You hear about these issues all the time: Deaths with questionable circumstances, health crises impacting masses of people, political unrest, and much more.

By listening to stories about these traumatic events whether through a friend, TV, or social media -- you can be impacted by vicarious trauma.

Psychotherapist Nannette Funderburk joined the Good Morning Show to talk about this topic.

Dr. Funderburk explained what vicarious trauma is.

Vicarious trauma occurs when there is indirect exposure to a traumatic event through someone else's first hand account. People in helping professions can suffer from this but also anyone who has a relationship with a survivor of trauma or even someone who regularly watches traumatic things on television or online.

How does someone know if they're impacted by vicarious trauma?

There are many different ways that people can respond and of course, some will be impacted more than others. Some symptoms that you may begin to see are:

Emotional symptoms- Feelings of grief anxiety or sadness. You may also notice irritability or anger.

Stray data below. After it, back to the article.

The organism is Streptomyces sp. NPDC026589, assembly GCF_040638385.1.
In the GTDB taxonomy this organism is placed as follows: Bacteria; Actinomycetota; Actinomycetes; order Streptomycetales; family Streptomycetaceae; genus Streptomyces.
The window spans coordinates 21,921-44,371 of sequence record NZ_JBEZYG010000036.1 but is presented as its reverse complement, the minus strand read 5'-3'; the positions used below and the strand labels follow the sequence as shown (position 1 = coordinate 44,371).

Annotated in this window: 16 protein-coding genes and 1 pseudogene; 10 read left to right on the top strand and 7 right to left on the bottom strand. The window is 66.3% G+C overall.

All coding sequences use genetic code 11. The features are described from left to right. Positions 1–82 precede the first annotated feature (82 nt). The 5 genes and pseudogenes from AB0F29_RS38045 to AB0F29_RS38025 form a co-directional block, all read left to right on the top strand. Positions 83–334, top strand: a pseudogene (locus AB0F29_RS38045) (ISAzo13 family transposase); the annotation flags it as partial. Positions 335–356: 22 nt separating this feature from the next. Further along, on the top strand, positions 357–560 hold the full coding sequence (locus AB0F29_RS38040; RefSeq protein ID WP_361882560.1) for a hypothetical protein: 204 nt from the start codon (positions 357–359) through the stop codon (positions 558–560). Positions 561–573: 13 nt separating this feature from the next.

Behavioral symptoms- Increased isolation, increased substance consumption, a change in eating habits and sleeping habits.

Physical symptoms- Increased headaches, rashes, heartburn, among other physical symptoms.

Cognitive symptoms - Difficulty concentrating, remembering, or making decisions.

Spiritual symptoms - Loss of hope, decreased sense of purpose, feeling disconnected from others around you or people in general. Crisis of belief.

How does someone reduce the risk of vicarious trauma?

Once you believe exposure has occurred don't isolate yourself.

Talk to someone who you trust.

Maintain as much life balance as you can.

Seek therapy.

Nannette Smith Funderburk, Ph.D., LPCS

The Social and Emotional Learning Group, PLLC

Psychotherapists to Meet All of Your Counseling Needs

3300 Battleground Ave., Suite 202

Greensboro, NC 27410

Phone: 336-285-7173, Fax: 336-285-7174